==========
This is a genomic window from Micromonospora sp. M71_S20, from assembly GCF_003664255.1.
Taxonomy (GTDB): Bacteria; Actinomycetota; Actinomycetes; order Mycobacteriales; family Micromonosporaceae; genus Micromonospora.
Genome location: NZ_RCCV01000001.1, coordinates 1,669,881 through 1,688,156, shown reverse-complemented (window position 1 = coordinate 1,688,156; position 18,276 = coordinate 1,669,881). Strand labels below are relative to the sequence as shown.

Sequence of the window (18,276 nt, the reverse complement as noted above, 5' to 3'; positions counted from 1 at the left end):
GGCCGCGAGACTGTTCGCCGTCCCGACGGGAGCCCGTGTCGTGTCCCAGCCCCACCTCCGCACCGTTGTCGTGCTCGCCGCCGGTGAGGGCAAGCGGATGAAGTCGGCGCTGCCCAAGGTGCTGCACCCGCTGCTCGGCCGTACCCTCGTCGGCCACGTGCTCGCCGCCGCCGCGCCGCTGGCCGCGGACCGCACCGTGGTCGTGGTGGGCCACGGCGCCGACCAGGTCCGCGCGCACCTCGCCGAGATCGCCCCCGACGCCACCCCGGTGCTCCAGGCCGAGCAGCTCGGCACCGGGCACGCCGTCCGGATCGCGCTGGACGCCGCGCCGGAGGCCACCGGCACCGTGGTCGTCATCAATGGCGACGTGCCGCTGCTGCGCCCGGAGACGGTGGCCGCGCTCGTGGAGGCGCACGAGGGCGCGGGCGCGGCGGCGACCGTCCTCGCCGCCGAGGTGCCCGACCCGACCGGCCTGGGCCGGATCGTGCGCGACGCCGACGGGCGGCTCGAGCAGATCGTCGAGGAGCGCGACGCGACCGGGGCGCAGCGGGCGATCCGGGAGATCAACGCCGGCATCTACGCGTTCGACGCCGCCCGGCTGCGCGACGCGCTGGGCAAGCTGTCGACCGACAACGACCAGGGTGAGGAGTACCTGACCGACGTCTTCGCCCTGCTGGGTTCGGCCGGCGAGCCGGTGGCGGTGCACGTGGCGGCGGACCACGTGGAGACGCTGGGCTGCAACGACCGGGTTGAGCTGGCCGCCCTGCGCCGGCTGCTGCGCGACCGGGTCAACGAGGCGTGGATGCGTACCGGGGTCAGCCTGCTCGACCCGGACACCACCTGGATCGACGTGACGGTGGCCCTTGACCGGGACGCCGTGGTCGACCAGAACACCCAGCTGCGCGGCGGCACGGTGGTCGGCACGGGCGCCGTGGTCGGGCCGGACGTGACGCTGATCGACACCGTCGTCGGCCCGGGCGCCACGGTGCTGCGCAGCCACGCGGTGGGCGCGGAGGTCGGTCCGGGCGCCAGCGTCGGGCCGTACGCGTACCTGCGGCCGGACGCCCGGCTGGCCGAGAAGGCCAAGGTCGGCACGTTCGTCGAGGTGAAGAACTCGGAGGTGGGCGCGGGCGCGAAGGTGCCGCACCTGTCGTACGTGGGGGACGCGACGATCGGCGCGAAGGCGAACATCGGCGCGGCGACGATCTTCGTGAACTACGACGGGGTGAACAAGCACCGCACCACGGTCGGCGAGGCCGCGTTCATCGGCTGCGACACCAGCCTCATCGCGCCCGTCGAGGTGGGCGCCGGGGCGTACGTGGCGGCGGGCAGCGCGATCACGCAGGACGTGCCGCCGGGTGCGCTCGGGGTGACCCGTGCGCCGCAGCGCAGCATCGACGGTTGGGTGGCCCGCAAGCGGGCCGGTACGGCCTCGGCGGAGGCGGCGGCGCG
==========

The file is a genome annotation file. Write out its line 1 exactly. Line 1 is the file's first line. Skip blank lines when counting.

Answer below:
This is a genomic window from Micromonospora sp. M71_S20, from assembly GCF_003664255.1.